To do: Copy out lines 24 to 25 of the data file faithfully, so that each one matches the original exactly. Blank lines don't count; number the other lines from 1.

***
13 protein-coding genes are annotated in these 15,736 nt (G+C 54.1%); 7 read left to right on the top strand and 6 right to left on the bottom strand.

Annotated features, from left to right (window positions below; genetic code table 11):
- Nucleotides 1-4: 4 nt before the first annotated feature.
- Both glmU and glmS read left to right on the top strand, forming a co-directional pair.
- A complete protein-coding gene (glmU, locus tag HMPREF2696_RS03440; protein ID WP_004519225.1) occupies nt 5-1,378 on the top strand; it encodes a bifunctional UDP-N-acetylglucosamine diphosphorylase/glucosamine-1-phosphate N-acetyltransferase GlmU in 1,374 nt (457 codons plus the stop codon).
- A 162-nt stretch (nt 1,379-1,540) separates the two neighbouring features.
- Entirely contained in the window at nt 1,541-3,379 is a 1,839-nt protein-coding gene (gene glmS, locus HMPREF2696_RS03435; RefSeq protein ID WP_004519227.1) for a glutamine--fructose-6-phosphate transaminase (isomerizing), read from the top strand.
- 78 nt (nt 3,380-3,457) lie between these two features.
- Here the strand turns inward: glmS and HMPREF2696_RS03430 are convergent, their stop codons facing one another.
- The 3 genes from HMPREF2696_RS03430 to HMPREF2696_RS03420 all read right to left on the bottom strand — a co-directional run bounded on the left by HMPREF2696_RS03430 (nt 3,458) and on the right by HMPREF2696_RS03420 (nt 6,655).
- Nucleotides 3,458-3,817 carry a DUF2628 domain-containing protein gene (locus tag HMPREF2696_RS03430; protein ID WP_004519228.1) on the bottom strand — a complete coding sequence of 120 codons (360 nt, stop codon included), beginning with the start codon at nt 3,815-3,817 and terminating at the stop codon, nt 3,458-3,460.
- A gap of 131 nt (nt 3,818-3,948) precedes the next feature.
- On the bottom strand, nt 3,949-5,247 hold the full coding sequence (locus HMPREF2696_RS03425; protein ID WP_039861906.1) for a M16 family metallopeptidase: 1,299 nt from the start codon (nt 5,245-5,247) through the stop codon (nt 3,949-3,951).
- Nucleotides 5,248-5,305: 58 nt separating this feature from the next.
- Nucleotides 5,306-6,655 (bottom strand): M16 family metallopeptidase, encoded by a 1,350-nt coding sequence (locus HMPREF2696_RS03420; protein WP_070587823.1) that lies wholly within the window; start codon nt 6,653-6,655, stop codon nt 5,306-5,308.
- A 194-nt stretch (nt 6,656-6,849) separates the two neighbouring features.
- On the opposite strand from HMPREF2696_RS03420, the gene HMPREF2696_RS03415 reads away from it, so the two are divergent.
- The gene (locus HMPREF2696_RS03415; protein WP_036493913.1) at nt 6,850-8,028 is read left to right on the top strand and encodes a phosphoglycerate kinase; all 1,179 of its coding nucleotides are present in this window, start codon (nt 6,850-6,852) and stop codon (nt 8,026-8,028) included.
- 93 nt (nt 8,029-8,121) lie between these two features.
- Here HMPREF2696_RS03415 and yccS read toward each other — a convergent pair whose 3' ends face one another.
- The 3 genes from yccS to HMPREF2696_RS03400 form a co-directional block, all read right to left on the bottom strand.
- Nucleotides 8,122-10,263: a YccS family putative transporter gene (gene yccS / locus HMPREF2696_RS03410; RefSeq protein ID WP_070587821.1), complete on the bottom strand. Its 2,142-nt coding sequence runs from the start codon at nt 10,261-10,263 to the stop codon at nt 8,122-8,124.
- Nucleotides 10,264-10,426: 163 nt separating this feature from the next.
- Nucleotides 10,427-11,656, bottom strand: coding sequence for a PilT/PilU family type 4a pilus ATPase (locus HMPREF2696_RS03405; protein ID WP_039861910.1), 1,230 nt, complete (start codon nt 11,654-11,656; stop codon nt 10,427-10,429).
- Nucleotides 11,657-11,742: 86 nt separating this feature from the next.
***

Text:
- Nucleotides 10,427-11,656, bottom strand: coding sequence for a PilT/PilU family type 4a pilus ATPase (locus HMPREF2696_RS03405; protein ID WP_039861910.1), 1,230 nt, complete (start codon nt 11,654-11,656; stop codon nt 10,427-10,429).
- Nucleotides 11,657-11,742: 86 nt separating this feature from the next.